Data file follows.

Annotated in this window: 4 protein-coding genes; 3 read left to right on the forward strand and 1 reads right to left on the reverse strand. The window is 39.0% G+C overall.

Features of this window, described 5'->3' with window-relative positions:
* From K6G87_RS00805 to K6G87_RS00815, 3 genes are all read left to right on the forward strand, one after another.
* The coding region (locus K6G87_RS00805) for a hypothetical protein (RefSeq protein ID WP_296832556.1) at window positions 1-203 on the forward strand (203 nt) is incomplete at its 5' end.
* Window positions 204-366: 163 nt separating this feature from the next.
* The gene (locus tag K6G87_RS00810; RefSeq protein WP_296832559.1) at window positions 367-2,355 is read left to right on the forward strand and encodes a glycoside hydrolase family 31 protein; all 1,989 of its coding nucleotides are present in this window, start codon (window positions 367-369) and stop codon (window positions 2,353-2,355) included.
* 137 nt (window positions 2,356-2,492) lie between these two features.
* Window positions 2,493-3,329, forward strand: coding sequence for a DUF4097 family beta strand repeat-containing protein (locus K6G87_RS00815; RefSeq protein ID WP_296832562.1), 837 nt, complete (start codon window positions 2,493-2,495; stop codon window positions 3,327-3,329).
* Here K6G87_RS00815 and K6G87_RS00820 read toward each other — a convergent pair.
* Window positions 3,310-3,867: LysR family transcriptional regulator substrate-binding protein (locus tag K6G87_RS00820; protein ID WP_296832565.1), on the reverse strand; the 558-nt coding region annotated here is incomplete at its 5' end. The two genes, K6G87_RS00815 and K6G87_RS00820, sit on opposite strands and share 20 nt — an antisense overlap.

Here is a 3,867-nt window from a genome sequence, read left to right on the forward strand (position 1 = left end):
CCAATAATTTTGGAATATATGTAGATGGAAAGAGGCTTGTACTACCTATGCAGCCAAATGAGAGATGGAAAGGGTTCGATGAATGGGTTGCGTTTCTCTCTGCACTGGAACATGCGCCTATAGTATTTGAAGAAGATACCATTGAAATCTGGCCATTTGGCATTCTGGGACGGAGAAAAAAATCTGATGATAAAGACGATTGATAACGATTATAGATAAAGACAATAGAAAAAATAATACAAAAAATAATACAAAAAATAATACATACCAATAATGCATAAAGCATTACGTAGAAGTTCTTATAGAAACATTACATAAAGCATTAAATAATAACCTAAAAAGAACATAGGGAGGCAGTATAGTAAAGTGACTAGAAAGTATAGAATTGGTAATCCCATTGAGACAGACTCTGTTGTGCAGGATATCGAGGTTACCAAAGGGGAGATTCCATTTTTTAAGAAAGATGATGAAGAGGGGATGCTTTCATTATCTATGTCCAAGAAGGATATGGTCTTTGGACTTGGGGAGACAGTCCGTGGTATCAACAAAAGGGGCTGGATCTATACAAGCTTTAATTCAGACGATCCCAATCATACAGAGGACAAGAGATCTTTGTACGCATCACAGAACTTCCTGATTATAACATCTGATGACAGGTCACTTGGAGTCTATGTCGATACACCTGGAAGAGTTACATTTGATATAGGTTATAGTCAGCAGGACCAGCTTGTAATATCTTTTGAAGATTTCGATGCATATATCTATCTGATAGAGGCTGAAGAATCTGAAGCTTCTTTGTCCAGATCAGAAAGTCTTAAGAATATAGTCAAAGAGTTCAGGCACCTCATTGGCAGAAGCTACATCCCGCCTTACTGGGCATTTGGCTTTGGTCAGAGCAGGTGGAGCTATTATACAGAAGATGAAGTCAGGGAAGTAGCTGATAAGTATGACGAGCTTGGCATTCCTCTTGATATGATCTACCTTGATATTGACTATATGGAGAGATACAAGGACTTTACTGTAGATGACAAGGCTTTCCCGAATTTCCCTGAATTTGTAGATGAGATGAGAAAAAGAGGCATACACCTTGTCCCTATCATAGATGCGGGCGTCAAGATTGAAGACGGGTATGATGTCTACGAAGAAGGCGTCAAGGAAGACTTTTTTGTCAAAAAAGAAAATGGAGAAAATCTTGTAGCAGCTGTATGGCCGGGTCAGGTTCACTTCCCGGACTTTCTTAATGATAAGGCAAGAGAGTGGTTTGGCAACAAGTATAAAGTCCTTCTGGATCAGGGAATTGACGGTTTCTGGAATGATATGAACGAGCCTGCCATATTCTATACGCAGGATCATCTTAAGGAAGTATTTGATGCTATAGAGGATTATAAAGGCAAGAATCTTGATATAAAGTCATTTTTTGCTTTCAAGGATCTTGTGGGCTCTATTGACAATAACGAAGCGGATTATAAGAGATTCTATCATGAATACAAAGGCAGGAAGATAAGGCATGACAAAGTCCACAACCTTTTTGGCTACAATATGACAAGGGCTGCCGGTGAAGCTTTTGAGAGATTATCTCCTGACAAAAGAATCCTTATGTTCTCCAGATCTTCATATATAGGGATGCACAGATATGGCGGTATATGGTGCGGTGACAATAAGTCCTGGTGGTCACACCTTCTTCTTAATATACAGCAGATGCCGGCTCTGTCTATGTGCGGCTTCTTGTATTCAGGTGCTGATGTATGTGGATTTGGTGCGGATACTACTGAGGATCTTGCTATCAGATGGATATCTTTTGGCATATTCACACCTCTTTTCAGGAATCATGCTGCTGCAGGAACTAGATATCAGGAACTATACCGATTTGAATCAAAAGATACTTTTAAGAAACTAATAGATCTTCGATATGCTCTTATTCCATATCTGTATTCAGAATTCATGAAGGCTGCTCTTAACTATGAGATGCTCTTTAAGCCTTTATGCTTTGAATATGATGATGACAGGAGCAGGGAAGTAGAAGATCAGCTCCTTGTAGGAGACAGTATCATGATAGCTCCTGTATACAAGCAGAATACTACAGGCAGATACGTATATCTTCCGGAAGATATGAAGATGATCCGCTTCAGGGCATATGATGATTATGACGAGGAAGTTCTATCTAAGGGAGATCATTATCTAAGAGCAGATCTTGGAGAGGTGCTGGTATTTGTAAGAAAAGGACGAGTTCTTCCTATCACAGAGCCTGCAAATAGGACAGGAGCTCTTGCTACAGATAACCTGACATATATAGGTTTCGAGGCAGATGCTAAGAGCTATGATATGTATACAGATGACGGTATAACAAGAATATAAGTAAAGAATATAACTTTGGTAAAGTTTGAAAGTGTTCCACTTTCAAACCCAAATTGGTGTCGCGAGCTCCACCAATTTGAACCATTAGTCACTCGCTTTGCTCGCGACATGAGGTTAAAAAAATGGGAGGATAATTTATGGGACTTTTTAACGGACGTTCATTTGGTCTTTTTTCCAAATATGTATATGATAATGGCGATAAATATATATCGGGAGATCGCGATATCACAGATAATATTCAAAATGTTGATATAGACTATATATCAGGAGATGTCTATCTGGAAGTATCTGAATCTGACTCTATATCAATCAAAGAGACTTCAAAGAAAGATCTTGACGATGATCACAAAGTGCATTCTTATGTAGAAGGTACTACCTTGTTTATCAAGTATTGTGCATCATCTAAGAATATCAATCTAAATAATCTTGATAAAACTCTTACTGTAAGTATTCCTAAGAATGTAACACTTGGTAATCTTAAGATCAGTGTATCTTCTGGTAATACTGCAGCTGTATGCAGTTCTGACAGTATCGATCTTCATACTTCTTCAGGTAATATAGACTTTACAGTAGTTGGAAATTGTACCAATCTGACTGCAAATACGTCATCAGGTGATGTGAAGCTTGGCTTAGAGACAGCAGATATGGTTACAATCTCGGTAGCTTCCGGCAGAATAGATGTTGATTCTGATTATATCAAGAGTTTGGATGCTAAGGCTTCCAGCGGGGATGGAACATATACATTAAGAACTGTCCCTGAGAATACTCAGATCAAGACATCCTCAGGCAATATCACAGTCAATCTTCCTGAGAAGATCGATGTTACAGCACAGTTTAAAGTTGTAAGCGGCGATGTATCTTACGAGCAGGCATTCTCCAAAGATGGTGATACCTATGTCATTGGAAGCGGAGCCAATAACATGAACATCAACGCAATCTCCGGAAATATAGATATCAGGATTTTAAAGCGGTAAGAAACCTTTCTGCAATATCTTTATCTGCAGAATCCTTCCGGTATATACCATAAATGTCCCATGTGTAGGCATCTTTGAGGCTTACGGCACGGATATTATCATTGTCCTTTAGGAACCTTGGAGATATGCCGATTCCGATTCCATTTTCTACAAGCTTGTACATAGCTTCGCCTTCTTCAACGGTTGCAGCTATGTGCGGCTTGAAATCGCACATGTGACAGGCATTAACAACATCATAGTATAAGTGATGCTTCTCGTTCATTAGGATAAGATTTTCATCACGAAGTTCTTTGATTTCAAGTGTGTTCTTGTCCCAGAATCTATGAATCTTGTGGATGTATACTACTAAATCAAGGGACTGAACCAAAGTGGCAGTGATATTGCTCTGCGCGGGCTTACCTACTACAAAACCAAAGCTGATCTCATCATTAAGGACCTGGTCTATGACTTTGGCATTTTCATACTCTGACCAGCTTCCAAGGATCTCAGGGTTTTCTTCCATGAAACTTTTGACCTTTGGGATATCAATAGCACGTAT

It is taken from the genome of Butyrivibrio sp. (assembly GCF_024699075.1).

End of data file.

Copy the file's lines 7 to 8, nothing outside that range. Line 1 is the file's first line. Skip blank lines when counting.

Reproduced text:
* 137 nt (window positions 2,356-2,492) lie between these two features.
* Window positions 2,493-3,329, forward strand: coding sequence for a DUF4097 family beta strand repeat-containing protein (locus K6G87_RS00815; RefSeq protein ID WP_296832562.1), 837 nt, complete (start codon window positions 2,493-2,495; stop codon window positions 3,327-3,329).